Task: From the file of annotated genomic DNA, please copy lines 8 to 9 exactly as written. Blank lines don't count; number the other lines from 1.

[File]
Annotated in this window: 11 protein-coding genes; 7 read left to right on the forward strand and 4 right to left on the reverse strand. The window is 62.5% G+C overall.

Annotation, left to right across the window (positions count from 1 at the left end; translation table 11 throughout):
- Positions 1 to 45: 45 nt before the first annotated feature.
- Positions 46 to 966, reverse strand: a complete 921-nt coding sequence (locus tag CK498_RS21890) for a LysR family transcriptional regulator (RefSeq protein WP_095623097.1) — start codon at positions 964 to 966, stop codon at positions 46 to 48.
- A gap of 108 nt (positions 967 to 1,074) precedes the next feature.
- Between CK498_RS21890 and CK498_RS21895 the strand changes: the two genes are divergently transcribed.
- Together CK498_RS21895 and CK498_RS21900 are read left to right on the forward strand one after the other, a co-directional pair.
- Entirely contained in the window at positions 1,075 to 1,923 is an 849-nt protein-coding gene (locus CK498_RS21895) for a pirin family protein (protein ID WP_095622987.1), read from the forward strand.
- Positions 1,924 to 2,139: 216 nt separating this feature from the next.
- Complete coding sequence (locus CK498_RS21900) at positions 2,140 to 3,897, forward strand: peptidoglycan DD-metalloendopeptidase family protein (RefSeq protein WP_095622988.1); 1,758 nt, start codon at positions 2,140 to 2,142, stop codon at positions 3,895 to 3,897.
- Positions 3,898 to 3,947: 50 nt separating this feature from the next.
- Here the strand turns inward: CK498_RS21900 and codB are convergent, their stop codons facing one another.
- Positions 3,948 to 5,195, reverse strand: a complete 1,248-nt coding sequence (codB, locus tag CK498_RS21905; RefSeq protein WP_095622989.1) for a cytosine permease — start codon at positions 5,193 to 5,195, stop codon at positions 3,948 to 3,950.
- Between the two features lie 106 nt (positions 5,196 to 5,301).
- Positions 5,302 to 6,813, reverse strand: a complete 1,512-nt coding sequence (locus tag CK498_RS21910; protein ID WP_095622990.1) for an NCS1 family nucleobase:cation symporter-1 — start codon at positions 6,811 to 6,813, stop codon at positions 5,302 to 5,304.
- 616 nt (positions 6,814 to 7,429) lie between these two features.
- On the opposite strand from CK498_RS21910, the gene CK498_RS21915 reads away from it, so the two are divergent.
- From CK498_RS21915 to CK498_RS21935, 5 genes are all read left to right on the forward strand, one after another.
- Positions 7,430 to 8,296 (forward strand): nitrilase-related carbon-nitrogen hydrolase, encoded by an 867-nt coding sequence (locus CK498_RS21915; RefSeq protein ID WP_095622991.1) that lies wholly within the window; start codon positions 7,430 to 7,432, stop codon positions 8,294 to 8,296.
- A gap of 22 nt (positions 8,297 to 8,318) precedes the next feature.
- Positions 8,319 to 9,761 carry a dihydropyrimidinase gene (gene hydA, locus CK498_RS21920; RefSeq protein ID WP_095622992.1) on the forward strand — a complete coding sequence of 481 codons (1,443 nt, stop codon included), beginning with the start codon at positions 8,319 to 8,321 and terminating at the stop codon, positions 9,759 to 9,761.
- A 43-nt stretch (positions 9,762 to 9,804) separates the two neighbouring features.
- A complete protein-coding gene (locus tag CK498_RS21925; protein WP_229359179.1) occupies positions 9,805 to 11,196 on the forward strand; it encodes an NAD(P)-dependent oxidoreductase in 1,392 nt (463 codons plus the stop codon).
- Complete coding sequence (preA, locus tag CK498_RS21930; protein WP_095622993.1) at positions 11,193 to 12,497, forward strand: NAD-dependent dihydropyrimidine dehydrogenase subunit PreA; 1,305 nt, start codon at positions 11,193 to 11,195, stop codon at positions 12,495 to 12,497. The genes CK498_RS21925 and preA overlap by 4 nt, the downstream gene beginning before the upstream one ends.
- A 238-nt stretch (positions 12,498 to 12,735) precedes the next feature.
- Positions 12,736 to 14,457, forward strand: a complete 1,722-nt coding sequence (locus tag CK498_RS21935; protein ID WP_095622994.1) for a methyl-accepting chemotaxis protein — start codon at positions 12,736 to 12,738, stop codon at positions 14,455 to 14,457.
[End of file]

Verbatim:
- Entirely contained in the window at positions 1,075 to 1,923 is an 849-nt protein-coding gene (locus CK498_RS21895) for a pirin family protein (protein ID WP_095622987.1), read from the forward strand.
- Positions 1,924 to 2,139: 216 nt separating this feature from the next.